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Shaming Our Children: Georgia's Anti-Obesity Ads

Pauline Campos's picture

body image shame

This is the fourth time I’ve started this column over in an attempt to keep my objective voice out and leave the subjective to speak for itself. It’s not working very well.

I’ll start with the facts: A controversial ad campaign sponsored by the Strong4Life campaign and Children’s Healthcare of Atlanta is pointing the finger of fat shame directly at our children and getting plenty of tongues wagging. “Warning: It’s hard to be a little girl if you’re not” reads one message under the photo of a chubby girl. Her eyes, just like the eyes of the other children featured in the ads, are accusatory. More text included in the campaign reads "Being fat takes the fun out of being a kid" and "My fat may be funny to you, but it’s killing me.”

ABC News has reported that the ads are the health organization’s answer to a survey of two Georgia towns. It was discovered that 75 percent of parents with obese children were not aware that their children were overweight to begin with and 50 percent of the parents didn’t realize that obesity was a problem. The fact that Georgia rates second in the nation for childhood obesity rates is also troubling, to say the least.

But what is even more troubling is the fact that this whole campaign was given the green light to begin with. Why is it deemed acceptable to shame our children over circumstances beyond their control? How can we expect parents to make healthier choices for our children when Phys-ed classes and recess are disappearing, pizza is being called a vegetable, and the contents of many grocery carts are determined by what can be afforded that week and not what’s on the label?

childhood obesity

The ad campaign is striving to get Georgia to “stop sugar coating” the issues surrounding childhood obesity and is accomplishing that at the expense of our children and their sense of self-worth by reinforcing our cultural obsession with focusing on the scale instead of our health. Shame is something these children are already familiar with. They deal with it on the playground, when they go clothes shopping, and when they hide away from the world stuffing their feelings down with even more food. I’ve been there, Georgia. I am still there, and am working every day to feel good about what I see in the mirror and ensure that my daughter grows up with a positive body image. Shame only fosters more shame. And shame on you, Georgia, for thinking any differently.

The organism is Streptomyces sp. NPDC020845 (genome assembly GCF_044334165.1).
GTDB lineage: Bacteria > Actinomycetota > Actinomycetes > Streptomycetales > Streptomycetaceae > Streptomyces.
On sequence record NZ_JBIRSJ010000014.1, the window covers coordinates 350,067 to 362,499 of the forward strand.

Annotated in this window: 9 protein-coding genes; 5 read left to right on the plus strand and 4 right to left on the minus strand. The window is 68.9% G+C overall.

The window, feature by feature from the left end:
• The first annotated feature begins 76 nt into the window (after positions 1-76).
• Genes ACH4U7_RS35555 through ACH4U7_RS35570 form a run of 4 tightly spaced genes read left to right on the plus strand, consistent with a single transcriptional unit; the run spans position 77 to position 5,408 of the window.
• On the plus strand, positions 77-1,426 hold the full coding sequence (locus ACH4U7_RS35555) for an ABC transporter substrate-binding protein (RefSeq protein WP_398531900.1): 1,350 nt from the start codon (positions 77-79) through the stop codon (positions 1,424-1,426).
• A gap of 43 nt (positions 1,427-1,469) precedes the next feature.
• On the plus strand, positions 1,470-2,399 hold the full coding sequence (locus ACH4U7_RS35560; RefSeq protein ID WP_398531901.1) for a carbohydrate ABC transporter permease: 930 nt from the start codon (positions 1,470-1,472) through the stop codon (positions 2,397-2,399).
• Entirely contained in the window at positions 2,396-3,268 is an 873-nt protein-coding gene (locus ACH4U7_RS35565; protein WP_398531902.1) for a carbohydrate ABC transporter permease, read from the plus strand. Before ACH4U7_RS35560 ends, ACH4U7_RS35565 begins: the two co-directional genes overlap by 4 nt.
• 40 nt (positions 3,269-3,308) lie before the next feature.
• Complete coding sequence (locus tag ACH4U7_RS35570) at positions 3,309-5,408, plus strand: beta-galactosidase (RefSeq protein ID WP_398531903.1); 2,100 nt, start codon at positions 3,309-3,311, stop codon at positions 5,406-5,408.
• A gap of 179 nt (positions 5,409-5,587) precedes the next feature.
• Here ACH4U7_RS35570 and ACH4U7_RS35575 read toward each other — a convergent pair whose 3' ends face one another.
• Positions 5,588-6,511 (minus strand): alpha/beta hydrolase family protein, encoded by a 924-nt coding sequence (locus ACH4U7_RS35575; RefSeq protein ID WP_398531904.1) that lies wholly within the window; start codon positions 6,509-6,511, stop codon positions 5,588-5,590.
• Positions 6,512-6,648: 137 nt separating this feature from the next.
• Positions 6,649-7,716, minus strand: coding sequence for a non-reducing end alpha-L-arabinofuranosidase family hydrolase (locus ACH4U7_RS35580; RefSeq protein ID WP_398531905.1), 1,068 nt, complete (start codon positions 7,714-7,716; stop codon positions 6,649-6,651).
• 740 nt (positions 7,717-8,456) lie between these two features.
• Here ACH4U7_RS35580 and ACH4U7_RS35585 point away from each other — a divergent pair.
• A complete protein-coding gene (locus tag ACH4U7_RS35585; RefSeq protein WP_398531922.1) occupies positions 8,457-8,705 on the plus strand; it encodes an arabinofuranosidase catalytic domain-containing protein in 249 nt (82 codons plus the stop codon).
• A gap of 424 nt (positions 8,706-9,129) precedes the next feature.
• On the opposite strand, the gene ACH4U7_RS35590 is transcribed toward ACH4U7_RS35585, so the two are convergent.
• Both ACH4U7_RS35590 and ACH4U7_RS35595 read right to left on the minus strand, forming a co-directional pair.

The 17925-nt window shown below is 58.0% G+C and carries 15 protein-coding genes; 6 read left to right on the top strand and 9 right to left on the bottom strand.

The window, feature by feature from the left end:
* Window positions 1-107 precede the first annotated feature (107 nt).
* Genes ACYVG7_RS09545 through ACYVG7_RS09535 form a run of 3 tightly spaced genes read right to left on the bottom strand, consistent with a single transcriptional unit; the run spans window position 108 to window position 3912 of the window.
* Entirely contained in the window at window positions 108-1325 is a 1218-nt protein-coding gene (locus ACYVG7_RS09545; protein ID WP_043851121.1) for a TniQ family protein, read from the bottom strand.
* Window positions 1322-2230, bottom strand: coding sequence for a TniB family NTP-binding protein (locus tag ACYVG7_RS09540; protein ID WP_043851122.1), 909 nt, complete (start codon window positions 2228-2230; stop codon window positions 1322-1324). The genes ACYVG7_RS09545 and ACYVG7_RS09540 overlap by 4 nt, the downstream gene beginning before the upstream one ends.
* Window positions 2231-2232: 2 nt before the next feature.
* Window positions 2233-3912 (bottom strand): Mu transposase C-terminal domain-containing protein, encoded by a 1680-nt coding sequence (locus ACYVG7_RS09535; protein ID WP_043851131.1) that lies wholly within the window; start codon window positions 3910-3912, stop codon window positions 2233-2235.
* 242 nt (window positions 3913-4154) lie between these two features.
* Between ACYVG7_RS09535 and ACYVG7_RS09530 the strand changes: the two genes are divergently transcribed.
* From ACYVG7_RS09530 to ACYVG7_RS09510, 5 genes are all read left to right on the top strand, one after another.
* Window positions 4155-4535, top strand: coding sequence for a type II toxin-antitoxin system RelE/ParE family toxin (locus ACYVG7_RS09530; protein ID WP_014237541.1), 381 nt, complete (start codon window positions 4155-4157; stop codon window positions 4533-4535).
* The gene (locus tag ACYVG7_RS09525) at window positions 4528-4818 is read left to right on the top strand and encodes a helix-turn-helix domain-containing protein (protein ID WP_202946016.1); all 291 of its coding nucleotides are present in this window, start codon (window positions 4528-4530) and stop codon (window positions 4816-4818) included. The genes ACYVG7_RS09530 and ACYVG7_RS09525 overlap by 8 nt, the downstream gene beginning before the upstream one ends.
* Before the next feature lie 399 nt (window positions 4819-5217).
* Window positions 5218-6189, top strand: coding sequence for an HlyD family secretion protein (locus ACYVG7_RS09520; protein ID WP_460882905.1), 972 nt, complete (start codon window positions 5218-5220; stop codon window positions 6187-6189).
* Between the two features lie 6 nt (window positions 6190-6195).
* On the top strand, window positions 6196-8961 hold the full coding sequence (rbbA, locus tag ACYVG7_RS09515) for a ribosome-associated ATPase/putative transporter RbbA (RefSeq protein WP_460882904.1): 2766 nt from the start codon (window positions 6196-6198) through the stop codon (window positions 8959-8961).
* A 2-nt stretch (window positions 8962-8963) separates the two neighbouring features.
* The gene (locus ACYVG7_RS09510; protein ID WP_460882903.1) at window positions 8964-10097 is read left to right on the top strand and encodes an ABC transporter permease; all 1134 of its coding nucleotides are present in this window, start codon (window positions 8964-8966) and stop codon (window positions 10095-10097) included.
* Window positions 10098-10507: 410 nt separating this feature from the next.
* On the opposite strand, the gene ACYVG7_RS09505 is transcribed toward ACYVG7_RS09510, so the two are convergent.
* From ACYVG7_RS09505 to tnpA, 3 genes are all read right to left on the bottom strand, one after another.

What do you think? Do you believe the ad campaign will have lasting effects on our children? And will the results be negative or positive?

Pauline is the founder of Girl Body Pride & blogs at Aspiring Mama. Find her at about.me/paulinecampos

Comments

Laurie's picture

Seriously Shameful !

That's really shameful making kids of some feel shame of their obesity instead of getting some motivation to help them fight obesity.

Maya-Lin Green's picture

Shame on the Government

Hello?? Personal responsibility only goes so far. How about reconstructing our school lunch programs to provide organic/plant based meals? How about educating our parents and children of the importance of raw fruits and vegetables? Last time I watched the tube I could count on 3 sets of hands the number of commercials I saw for chips, pizza and soda pop. Why aren't we advertising fresh fruit and veggies as the next "cool snack" to try? Why can I get a "meal" for under 3 dollars yet 3 dollars of organic fruit is unheard of? Its true that we need to educate our children. Nutrition talks, love, and images of positive (not supermodel) body images can do wonders, but the problem won't be truly fixed until our government puts the focus on its people and off of profit! Shaming our children is a gutless plot to take the blame off of those who really deserve it: the FDA (two words- food pyramid), meat and dairy industry (in bed with the FDA) welfare (why can I buy cheetos with a EBT card?!) and the people supposedly running things that allow that that promote the over consumption of fat, meat, and dairy to deepen their pockets.

Maya-Lin Green's picture

Shame on the Government

Hello?? Personal responsibility only goes so far. How about reconstructing our school lunch programs to provide organic/plant based meals? How about educating our parents and children of the importance of raw fruits and vegetables? Last time I watched the tube I could count on 3 sets of hands the number of commercials I saw for chips, pizza and soda pop. Why aren't we advertising fresh fruit and veggies as the next "cool snack" to try? Why can I get a "meal" for under 3 dollars yet 3 dollars of organic fruit is unheard of? Its true that we need to educate our children. Nutrition talks, love, and images of positive (not supermodel) body images can do wonders, but the problem won't be truly fixed until our government puts the focus on its people and off of profit! Shaming our children is a gutless plot to take the blame off of those who really deserve it: the FDA (two words- food pyramid), meat and dairy industry (in bed with the FDA) welfare (why can I buy cheetos with a EBT card?!) and the people supposedly running things that allow that that promote the over consumption of fat, meat, and dairy to deepen their pockets.

Maya-Lin Green's picture

Shame on the Government

Hello?? Personal responsibility only goes so far. How about reconstructing our school lunch programs to provide organic/plant based meals? How about educating our parents and children of the importance of raw fruits and vegetables? Last time I watched the tube I could count on 3 sets of hands the number of commercials I saw for chips, pizza and soda pop. Why aren't we advertising fresh fruit and veggies as the next "cool snack" to try? Why can I get a "meal" for under 3 dollars yet 3 dollars of organic fruit is unheard of? Its true that we need to educate our children. Nutrition talks, love, and images of positive (not supermodel) body images can do wonders, but the problem won't be truly fixed until our government puts the focus on its people and off of profit! Shaming our children is a gutless plot to take the blame off of those who really deserve it: the FDA (two words- food pyramid), meat and dairy industry (in bed with the FDA) welfare (why can I buy cheetos with a EBT card?!) and the people supposedly running things that allow that that promote the over consumption of fat, meat, and dairy to deepen their pockets.